Virtualization Is No FadBy Dave Sobel | Print
Re-Imagining Linux Platforms to Meet the Needs of Cloud Service Providers
Virtualization is an investment in the future, reducing the total cost of ownership, making an environment more flexible and capable, and offering the ability to migrate and control workloads with much greater precision.
Gartner released some great information about their predictions on server virtualization.
Although server virtualization is not currently as widespread as many presume, the market is growing rapidly, according to Gartner, Inc. Only 16 percent of workloads are running in virtual machines today, but Gartner predicts that this will rise to around 50 percent of x86 architecture server workloads by the end of 2012, representing approximately 58 million deployed machines.
What I particularly love about data like this is that this kind of analysis is industry wide. The article goes on to discuss how the SMB market has been slow to start, and makes a recommendation to "start small", focusing on "a specific project but builds towards a wider strategic plan that includes management and process changes."
Thinking about this in more detail, the field is wide open. With only 16% of workloads in a virtual environment, there is a lot of opportunity. In a presentation with IBM I did this past summer, they quoted that 70% of all workloads are capable of being virtualized. There is a lot of potential in this market.
The key to having customers consider a virtualized environment is not focusing on the technology, but rather on the benefits, capabilities, and savings. Virtualization is an investment in the future, reducing the total cost of ownership, making an environment more flexible and capable, and offering the ability to migrate and control workloads with much greater precision.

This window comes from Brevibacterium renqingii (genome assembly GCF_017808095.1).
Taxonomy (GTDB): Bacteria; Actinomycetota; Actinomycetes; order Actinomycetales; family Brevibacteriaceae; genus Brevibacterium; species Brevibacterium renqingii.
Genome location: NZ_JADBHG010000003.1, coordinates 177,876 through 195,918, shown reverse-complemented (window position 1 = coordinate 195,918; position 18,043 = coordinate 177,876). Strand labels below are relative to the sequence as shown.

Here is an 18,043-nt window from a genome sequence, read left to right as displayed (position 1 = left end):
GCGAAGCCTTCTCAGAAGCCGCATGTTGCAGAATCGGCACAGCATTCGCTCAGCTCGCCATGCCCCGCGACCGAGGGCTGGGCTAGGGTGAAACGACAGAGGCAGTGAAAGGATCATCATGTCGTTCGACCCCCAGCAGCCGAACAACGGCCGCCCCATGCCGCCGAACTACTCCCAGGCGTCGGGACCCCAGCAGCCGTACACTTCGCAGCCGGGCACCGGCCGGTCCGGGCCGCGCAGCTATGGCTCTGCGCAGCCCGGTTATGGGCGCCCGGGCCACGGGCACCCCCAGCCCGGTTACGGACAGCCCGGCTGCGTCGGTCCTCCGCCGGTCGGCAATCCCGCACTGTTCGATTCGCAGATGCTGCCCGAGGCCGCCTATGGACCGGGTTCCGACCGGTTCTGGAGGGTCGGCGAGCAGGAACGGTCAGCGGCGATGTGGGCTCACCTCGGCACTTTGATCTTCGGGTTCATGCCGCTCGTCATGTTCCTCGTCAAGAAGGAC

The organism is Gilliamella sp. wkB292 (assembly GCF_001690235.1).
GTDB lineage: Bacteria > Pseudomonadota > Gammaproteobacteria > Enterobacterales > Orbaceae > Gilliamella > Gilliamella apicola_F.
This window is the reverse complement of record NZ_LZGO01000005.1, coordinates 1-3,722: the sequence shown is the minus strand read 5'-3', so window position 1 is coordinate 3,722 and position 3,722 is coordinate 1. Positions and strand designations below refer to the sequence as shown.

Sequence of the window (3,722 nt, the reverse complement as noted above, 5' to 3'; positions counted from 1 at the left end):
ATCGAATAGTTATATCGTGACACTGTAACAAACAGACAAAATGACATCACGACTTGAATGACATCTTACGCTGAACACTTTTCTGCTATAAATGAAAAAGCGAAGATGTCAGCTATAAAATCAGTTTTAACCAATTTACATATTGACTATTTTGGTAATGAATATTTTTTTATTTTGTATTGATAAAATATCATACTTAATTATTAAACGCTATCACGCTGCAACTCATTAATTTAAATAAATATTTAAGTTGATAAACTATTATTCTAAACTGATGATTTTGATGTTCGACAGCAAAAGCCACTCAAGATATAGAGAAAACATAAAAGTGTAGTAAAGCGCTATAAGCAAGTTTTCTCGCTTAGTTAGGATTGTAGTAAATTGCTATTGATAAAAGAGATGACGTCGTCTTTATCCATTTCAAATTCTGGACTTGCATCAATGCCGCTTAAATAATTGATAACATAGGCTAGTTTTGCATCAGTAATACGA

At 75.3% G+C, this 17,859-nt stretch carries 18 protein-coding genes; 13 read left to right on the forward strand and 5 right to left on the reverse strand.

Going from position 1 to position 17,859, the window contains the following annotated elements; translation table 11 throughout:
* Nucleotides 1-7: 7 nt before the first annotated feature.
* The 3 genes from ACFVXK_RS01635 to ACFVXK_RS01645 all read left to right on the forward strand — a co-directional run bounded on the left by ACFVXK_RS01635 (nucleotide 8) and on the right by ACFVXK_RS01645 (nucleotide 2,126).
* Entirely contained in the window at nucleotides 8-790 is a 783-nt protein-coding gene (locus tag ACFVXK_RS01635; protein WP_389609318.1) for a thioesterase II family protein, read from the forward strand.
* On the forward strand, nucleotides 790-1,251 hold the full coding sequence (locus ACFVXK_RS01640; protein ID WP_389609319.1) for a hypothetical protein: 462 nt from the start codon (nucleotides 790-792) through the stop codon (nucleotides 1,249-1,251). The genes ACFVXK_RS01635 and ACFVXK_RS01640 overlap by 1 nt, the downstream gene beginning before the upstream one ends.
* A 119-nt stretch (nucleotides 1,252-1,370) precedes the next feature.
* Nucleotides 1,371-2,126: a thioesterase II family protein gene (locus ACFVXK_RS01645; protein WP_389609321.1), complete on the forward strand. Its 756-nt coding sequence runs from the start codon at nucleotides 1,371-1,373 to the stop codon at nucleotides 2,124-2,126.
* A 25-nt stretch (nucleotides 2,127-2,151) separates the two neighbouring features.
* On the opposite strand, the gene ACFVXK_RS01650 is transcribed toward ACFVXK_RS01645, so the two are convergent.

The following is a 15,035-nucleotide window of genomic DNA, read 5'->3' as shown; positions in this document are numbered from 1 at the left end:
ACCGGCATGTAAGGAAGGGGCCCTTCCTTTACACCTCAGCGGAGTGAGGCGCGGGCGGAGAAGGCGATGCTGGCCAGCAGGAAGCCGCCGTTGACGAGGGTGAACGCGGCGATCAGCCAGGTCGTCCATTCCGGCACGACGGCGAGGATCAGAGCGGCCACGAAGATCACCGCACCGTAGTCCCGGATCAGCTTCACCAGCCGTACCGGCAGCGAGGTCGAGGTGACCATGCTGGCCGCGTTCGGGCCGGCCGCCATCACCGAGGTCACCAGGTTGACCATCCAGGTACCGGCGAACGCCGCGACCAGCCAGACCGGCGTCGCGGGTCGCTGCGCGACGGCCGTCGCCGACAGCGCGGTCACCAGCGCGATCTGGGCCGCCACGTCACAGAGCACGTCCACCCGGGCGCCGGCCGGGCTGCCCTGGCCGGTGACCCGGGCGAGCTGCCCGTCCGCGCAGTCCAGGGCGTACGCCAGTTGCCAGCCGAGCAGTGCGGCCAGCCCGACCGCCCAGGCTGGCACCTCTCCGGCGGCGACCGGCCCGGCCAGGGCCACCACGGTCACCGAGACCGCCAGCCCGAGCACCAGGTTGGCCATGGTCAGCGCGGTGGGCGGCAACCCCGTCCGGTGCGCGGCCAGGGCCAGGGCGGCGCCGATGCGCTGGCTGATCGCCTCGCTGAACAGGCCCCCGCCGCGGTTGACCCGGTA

With this much available opportunity, solution providers need to start now to be training their sales and technical people on how best to engage. If your techs aren’t thinking of virtualizing everything, then something is wrong. Sales people should love this – it’s high-value consulting work, with real benefits to customers and cost savings over time.
Start with your technical team, because they need to believe in the solution and be able to deploy it before you can sell it. Invest in teaching server consolidation and how to migrate to virtualized environments. These are key areas to start, and relevant all the way to the small business. With this core technical capability, you can move onto your sales team, and educating them not only on what your technical team can do, but the value to the customer. "Why should a customer care" and "how will this make them more money or save them money" should be core themes of your training.
Virtualization isn’t a fad – if you think it is, you can borrow my DeLorean and go back to ask those who said the web would be a passing fad in the late 90s. They turned out to be spot on, didn’t they?
The Gartner report closes by stating how it is "important to understand that virtualization is not cloud computing, but it enables and forces the same changes required to effectively leverage cloud computing and as such, virtualization leads inexorably to cloud computing." Not only is it good for the customer now, it’s good for the customer later. This means it’s good for the solution provider now, and later.